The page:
Rice is a principal staple food of Bangladesh and meets 80% of food demand    . Urea is an emerging necessary nitrogen fertilizer for rice production and in countries, 80% urea (prilled) is used by the rice . The conservative use of Urea needs to minimize the loss and a deep placement (5 - 10 cm) is the best solution . Wohab et al.  noted that a mechanical device is necessary to increase the nitrogen application efficiency and minimize tedious labour work. Nath et al.  mentioned that for sustainable rice production the mechanized farming in utmost necessary, especially fertilizer application. There are a few types of research on mechanizing nitrogen fertiliser application in wetland, but no one is efficient. It also reduced the N transfer to water instantly, and plant roots can gradually uptake the deeply placed fertilizer .
Moreover, deep placement of nitrogen fertilizer into the anaerobic soil zone is an effective method to reduce volatilization loss   . In this context, an applicator machine is needed to place prilled Urea 6 - 7 cm deep under the sub-surface of soil between the consecutive two lines. The expected developed “prilled urea applicator” will be accepted by the farmers due to the low energy requirement, reduced urea requirement, ease of operation, and increase rice production.
2. Materials and Methods
2.1. Design Considerations
Considered the following factors in designing prilled urea applicator (PUA): 1) machine should be as simple and easy to operate, assemble, dis-assemble, and maintain; 2) depth of fertilizer placement should be 5 - 7 cm; 3) line to line spacing should be adjustable; 4) the cost of the machine need to be within the capacity of rural small farmers; 5) ensured the covering of prilled Urea; 6) a single person should operate it; and 7) lightweight for easy handling.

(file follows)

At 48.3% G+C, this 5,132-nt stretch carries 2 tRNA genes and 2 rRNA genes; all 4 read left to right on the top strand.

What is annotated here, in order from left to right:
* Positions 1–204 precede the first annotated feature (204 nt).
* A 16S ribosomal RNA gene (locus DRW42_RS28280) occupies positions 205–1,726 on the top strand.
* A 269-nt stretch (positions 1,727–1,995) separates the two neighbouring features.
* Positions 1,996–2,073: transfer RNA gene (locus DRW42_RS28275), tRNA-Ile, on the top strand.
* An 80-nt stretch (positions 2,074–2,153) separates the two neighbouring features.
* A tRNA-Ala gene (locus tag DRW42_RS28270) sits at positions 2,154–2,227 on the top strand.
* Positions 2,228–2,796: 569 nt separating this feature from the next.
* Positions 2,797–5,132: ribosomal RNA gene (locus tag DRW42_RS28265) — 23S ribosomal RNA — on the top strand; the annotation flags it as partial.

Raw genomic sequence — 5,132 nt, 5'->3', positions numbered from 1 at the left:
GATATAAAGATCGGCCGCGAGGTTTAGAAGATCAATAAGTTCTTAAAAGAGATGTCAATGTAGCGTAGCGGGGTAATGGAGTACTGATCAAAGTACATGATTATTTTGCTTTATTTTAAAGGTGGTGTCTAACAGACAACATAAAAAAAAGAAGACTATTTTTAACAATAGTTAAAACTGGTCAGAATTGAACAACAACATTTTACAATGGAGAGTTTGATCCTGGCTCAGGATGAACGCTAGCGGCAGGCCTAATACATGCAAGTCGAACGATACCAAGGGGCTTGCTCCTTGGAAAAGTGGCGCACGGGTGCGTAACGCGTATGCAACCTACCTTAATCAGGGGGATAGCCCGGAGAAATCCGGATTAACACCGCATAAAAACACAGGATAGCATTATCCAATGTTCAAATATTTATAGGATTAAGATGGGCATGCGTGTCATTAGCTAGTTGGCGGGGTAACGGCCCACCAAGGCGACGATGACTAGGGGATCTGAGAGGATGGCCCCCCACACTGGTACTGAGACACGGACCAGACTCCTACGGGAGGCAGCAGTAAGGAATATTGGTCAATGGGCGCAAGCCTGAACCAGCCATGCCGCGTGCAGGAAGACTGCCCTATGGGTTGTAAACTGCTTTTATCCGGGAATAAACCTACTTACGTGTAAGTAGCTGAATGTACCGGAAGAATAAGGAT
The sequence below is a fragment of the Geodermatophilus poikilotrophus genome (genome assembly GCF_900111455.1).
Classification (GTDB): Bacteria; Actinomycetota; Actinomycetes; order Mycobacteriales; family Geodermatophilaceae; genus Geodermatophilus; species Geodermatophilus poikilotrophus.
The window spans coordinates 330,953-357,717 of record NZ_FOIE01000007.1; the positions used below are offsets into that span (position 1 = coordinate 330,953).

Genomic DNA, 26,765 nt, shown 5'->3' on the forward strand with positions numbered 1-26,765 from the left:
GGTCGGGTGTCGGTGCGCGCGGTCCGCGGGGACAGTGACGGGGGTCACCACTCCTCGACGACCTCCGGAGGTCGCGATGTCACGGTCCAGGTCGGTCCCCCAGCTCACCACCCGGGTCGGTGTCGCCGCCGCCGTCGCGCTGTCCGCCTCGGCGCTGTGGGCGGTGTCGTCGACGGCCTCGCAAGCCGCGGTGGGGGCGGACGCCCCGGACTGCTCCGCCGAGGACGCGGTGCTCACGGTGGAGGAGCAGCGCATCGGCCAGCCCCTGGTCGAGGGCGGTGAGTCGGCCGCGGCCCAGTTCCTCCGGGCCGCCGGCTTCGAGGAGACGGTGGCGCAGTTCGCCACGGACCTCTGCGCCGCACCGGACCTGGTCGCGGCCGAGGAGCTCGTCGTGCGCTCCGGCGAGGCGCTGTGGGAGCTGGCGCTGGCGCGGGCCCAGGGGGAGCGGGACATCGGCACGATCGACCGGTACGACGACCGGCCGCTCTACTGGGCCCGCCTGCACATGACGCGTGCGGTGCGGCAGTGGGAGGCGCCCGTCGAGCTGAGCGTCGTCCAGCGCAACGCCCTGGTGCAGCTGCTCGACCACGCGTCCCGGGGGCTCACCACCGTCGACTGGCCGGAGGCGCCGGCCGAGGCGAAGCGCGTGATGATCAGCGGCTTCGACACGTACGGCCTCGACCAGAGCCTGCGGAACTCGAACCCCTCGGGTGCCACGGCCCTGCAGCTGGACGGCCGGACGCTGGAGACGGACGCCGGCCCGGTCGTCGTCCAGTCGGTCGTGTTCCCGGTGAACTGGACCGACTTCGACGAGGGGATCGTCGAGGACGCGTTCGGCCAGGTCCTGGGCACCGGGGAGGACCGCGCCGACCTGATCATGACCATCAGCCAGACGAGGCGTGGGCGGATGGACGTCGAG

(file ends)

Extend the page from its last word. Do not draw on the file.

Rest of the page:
The applicator designed with field line to line spacing of 20 cm, and the distance between two skids was 40 cm (centre to centre). The prilled urea applicator was fabricated using locally available materials. Prilled Urea (PU) is chemically the same as fine Urea; however, size is less or more equal. Since the physical properties (size, diameter, bulk density) of the Urea are similar, it has no chance of spillage/blockage from the aperture on the hopper wall (Table 1). The physical properties were used to design the fertilizer meter units’ component . Moreover, the actual capacity of each hopper is 1500 g, but it is 1000 g maintained to prevent overlapping.
2.2. Design and Development of Different Parts of Applicator
The complete and different views of the BRRI prilled urea applicator are shown in Figure 1 and Figure 2. The manual push type PUA was designed and fabricated in the Farm Machinery and Postharvest Technology (FMPHT) divisional research workshop of Bangladesh Rice Research Institute (BRRI), Bangladesh. The manual push type PUA consists of the following major parts: skid, metering device, hopper, drive wheel, and frame with a handle. During design, all components of the applicator were modified by the trial and error method. The PUA is made with plastic (Poly Vinyl Chloride (PVC)), except an adjustable part of the frame and handle. The PVC is readily available, durable, and long-lasting.
Figure 1. Photographic view of the prilled urea applicator.
Table 1. The specification of prilled urea.
Figure 2. Different views of prilled urea applicator.
The descriptions of different significant parts are given here in: